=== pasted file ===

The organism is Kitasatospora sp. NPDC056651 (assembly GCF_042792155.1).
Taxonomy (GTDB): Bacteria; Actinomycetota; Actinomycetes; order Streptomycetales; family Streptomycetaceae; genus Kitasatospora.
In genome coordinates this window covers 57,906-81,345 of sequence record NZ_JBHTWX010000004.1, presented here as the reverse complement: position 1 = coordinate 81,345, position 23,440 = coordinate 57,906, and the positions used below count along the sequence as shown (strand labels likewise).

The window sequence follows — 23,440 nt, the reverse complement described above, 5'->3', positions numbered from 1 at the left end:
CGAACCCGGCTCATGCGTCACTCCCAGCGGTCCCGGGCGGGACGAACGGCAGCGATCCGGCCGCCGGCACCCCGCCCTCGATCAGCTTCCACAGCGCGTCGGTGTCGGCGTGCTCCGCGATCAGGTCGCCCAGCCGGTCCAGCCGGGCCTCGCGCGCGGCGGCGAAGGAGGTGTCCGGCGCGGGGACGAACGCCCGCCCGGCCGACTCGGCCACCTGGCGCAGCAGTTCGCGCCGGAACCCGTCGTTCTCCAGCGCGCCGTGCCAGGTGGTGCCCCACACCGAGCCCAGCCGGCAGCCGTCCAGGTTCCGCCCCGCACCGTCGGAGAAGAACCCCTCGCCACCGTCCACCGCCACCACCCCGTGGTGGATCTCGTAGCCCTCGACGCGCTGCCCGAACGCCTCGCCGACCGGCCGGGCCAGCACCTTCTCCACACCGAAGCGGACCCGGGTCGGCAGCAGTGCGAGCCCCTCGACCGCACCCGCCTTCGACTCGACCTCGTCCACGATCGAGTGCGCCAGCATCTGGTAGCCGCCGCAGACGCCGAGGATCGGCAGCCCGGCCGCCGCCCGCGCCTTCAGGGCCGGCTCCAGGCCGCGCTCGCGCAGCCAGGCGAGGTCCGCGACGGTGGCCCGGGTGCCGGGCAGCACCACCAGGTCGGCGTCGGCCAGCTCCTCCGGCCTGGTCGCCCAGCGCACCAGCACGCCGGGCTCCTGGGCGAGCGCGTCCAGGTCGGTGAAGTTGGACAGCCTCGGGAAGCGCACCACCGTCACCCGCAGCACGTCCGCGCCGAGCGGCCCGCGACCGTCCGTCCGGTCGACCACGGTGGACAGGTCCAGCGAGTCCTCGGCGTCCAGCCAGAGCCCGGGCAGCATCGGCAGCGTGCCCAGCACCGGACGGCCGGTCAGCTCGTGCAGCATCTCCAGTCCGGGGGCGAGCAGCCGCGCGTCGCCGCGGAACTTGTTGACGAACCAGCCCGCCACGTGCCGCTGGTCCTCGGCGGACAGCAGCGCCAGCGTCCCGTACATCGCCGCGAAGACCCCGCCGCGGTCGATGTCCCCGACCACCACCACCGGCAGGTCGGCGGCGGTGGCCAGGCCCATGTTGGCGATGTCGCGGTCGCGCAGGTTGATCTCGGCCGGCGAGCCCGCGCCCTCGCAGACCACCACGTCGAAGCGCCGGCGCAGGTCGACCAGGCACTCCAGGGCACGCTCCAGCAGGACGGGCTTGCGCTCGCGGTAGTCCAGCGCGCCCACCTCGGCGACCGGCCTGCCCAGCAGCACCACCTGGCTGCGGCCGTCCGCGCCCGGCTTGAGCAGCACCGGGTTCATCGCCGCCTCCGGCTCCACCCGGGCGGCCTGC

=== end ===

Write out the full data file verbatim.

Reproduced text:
The organism is Kitasatospora sp. NPDC056651 (assembly GCF_042792155.1).
Taxonomy (GTDB): Bacteria; Actinomycetota; Actinomycetes; order Streptomycetales; family Streptomycetaceae; genus Kitasatospora.
In genome coordinates this window covers 57,906-81,345 of sequence record NZ_JBHTWX010000004.1, presented here as the reverse complement: position 1 = coordinate 81,345, position 23,440 = coordinate 57,906, and the positions used below count along the sequence as shown (strand labels likewise).

The window sequence follows — 23,440 nt, the reverse complement described above, 5'->3', positions numbered from 1 at the left end:
CGAACCCGGCTCATGCGTCACTCCCAGCGGTCCCGGGCGGGACGAACGGCAGCGATCCGGCCGCCGGCACCCCGCCCTCGATCAGCTTCCACAGCGCGTCGGTGTCGGCGTGCTCCGCGATCAGGTCGCCCAGCCGGTCCAGCCGGGCCTCGCGCGCGGCGGCGAAGGAGGTGTCCGGCGCGGGGACGAACGCCCGCCCGGCCGACTCGGCCACCTGGCGCAGCAGTTCGCGCCGGAACCCGTCGTTCTCCAGCGCGCCGTGCCAGGTGGTGCCCCACACCGAGCCCAGCCGGCAGCCGTCCAGGTTCCGCCCCGCACCGTCGGAGAAGAACCCCTCGCCACCGTCCACCGCCACCACCCCGTGGTGGATCTCGTAGCCCTCGACGCGCTGCCCGAACGCCTCGCCGACCGGCCGGGCCAGCACCTTCTCCACACCGAAGCGGACCCGGGTCGGCAGCAGTGCGAGCCCCTCGACCGCACCCGCCTTCGACTCGACCTCGTCCACGATCGAGTGCGCCAGCATCTGGTAGCCGCCGCAGACGCCGAGGATCGGCAGCCCGGCCGCCGCCCGCGCCTTCAGGGCCGGCTCCAGGCCGCGCTCGCGCAGCCAGGCGAGGTCCGCGACGGTGGCCCGGGTGCCGGGCAGCACCACCAGGTCGGCGTCGGCCAGCTCCTCCGGCCTGGTCGCCCAGCGCACCAGCACGCCGGGCTCCTGGGCGAGCGCGTCCAGGTCGGTGAAGTTGGACAGCCTCGGGAAGCGCACCACCGTCACCCGCAGCACGTCCGCGCCGAGCGGCCCGCGACCGTCCGTCCGGTCGACCACGGTGGACAGGTCCAGCGAGTCCTCGGCGTCCAGCCAGAGCCCGGGCAGCATCGGCAGCGTGCCCAGCACCGGACGGCCGGTCAGCTCGTGCAGCATCTCCAGTCCGGGGGCGAGCAGCCGCGCGTCGCCGCGGAACTTGTTGACGAACCAGCCCGCCACGTGCCGCTGGTCCTCGGCGGACAGCAGCGCCAGCGTCCCGTACATCGCCGCGAAGACCCCGCCGCGGTCGATGTCCCCGACCACCACCACCGGCAGGTCGGCGGCGGTGGCCAGGCCCATGTTGGCGATGTCGCGGTCGCGCAGGTTGATCTCGGCCGGCGAGCCCGCGCCCTCGCAGACCACCACGTCGAAGCGCCGGCGCAGGTCGACCAGGCACTCCAGGGCACGCTCCAGCAGGACGGGCTTGCGCTCGCGGTAGTCCAGCGCGCCCACCTCGGCGACCGGCCTGCCCAGCAGCACCACCTGGCTGCGGCCGTCCGCGCCCGGCTTGAGCAGCACCGGGTTCATCGCCGCCTCCGGCTCCACCCGGGCGGCCTGC